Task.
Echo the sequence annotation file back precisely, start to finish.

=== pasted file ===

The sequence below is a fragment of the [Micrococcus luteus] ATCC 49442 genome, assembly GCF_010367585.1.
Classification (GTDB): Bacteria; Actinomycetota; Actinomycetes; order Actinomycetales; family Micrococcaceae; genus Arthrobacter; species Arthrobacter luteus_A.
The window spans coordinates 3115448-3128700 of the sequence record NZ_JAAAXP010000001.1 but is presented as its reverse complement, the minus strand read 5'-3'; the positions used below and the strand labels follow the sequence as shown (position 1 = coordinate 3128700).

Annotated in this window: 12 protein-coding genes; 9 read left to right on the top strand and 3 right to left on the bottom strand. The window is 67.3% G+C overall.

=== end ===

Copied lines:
The sequence below is a fragment of the [Micrococcus luteus] ATCC 49442 genome, assembly GCF_010367585.1.
Classification (GTDB): Bacteria; Actinomycetota; Actinomycetes; order Actinomycetales; family Micrococcaceae; genus Arthrobacter; species Arthrobacter luteus_A.
The window spans coordinates 3115448-3128700 of the sequence record NZ_JAAAXP010000001.1 but is presented as its reverse complement, the minus strand read 5'-3'; the positions used below and the strand labels follow the sequence as shown (position 1 = coordinate 3128700).

Annotated in this window: 12 protein-coding genes; 9 read left to right on the top strand and 3 right to left on the bottom strand. The window is 67.3% G+C overall.